The CFC is the organization through which all federal employees can contribute. Here we receive both designated funds and a portion of undesignated funds. Since there are LOTS of organizations on the list, designated funds are much more substantial than our share of the undesignated funds. For more info, go to www.nmcharities.org.

The NMSECC is the organization through which all state employees can contribute. This is another organization that only sends CSAR designated funds, similar to the United Way.

Individual donors send funds directly to CSAR or through NMESC, usually because of some direct connection to the organization, or because the family of a subject wishes to send us a monetary token of thanks.

In closing, I would like to appeal to all you working stiffs out there that do your charitable giving through these organizations to designate your contribution to go to CSAR. If you already do (thank you!), then talk to some of your coworkers, friends, or family about doing the same. Keeping the team coffers full enough to cover our annual operating expenses allows us to focus on our mission and expand our capabilities (and keeps your treasurer happy!!).

Back to Top
Bronze Boot by Bob Baker
This month it is my distinct pleasure to recognize the selfless mission contributions of one of our outstanding members -- David Chapek. As all good stories go..."It was a dark and stormy night...." Our team was called to search for a missing hiker who had gone up Pino Trail and was overdue to return. The IC suspected she was near the crest and sent teams along the trails at the top of the mountain.

David's team found the subject at the top of the mountain on the exposed West Face of the Sandias. The subject was tired and injured--the team radioed in that they would spend the remainder of the night on the mountain and walk the subject out in the morning. The subject was not equipped to spend the night in the wilderness. In the face of freezing temperatures and continued snow showers, David Chapek dug into his pack and provided his sleeping bag and extra clothing to the subject so she would be warm. David proceeded to put into practice winter survival skills learned during our own winter bivy trainings to brave out the remainder of the night. The next morning, David and the team walked the subject out of the wilderness and back to the safety of incident base.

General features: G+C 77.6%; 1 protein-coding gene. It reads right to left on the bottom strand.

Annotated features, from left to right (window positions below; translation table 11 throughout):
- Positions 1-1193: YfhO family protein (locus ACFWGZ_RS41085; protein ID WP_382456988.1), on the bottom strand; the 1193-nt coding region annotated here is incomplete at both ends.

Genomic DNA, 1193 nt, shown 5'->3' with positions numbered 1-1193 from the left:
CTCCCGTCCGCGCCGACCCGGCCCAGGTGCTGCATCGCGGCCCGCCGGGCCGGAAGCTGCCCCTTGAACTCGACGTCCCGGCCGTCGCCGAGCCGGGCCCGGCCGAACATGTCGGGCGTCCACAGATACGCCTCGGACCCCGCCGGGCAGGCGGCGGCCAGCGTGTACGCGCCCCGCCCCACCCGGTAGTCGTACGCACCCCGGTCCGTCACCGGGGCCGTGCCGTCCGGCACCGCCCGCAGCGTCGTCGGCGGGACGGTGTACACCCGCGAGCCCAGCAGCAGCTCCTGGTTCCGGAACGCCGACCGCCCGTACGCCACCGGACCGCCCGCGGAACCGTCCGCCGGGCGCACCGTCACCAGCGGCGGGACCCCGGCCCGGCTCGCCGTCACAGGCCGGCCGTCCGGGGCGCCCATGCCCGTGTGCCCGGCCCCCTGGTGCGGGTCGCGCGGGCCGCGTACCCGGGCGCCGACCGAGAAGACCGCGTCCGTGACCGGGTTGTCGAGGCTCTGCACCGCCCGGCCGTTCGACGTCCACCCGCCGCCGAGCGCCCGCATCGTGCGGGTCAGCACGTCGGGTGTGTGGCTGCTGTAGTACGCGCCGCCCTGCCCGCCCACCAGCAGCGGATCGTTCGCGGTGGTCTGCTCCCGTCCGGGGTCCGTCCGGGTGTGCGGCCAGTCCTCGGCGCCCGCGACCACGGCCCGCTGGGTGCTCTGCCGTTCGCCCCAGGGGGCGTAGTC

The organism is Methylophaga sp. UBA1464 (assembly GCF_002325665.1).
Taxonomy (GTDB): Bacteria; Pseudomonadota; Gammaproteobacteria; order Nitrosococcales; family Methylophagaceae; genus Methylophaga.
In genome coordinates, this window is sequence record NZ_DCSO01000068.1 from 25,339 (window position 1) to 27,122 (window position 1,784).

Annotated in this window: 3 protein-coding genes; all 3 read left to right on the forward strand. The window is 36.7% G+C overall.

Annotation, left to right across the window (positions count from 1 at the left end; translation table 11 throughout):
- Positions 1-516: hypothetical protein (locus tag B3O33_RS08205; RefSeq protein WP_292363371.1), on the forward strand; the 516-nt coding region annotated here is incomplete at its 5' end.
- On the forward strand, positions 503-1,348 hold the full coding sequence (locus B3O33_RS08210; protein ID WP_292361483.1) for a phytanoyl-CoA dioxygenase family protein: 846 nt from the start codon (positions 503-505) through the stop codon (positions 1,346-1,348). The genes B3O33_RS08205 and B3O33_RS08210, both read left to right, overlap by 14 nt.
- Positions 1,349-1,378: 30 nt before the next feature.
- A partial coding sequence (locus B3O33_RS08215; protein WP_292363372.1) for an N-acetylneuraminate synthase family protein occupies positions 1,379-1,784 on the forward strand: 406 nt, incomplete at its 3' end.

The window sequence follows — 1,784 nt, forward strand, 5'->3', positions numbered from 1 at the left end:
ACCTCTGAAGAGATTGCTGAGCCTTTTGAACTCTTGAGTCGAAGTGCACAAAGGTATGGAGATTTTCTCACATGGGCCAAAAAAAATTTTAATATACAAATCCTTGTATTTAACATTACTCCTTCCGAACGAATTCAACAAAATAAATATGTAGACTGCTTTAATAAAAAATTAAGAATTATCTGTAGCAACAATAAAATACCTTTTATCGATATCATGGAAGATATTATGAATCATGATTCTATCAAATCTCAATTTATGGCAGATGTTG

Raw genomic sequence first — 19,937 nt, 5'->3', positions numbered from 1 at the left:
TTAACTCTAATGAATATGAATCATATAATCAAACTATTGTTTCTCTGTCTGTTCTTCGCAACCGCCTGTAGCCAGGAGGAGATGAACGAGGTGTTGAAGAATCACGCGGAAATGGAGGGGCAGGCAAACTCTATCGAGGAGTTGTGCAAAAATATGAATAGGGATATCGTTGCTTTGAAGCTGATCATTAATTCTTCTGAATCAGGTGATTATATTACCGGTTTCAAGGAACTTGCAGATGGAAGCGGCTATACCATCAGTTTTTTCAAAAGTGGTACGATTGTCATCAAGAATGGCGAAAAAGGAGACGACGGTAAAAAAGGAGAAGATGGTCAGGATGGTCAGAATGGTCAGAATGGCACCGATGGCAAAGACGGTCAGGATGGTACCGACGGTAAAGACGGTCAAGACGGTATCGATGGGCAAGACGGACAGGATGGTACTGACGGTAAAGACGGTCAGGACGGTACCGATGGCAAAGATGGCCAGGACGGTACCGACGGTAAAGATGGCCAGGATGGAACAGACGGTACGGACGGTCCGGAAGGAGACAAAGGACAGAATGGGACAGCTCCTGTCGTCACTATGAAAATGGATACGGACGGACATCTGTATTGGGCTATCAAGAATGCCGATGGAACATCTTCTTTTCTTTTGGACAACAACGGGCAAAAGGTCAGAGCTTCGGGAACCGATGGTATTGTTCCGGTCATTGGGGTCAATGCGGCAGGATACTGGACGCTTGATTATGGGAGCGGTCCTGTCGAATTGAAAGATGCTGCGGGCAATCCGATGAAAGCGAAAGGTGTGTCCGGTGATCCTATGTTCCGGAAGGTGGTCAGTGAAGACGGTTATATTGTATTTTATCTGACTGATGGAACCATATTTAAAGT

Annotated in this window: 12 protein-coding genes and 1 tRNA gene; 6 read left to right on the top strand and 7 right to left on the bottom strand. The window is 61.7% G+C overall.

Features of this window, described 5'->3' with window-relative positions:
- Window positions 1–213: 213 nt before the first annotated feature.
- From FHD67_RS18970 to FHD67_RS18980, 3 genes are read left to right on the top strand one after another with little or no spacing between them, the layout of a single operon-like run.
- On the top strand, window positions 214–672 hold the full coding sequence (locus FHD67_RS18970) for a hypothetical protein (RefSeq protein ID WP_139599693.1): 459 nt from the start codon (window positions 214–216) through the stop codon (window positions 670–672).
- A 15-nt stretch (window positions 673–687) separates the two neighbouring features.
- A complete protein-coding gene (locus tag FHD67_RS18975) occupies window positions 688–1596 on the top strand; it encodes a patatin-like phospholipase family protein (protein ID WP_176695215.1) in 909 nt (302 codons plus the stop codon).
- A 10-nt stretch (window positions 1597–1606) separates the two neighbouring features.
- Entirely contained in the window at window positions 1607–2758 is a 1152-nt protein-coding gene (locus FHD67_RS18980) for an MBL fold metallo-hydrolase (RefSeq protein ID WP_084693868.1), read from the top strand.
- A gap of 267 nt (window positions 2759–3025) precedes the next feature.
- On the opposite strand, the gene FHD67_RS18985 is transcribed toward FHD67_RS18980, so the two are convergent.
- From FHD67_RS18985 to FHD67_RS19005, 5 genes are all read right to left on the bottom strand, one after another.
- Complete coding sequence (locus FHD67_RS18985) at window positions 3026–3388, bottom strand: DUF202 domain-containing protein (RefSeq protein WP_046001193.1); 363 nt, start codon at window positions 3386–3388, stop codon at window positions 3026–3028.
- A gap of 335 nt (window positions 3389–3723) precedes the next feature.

For his selfless dedication to the mission and the subject's safety, we recognize David Chapek with Cibola Search and Rescue's Bronze Boot Award. David's actions reflect and personify the Search and Rescue motto..."We do these things so that others may live."

Back to Top
Disclaimer and Copyright notice the Editors
The contents of this newsletter are copyright © 2005 by their respective authors or by Cibola Search and Rescue, Inc., and individual articles represent the opinions of the author. Cibola SAR makes no representation, express or implied, with regard to the accuracy of the information contained in these articles, and cannot accept any legal responsibility or liability for any errors or omissions that may be made. Articles contained in this newsletter may be reproduced, with attribution given to Cibola SAR and the author, by any member of the Search and Rescue community for use in other team's publications.

TML>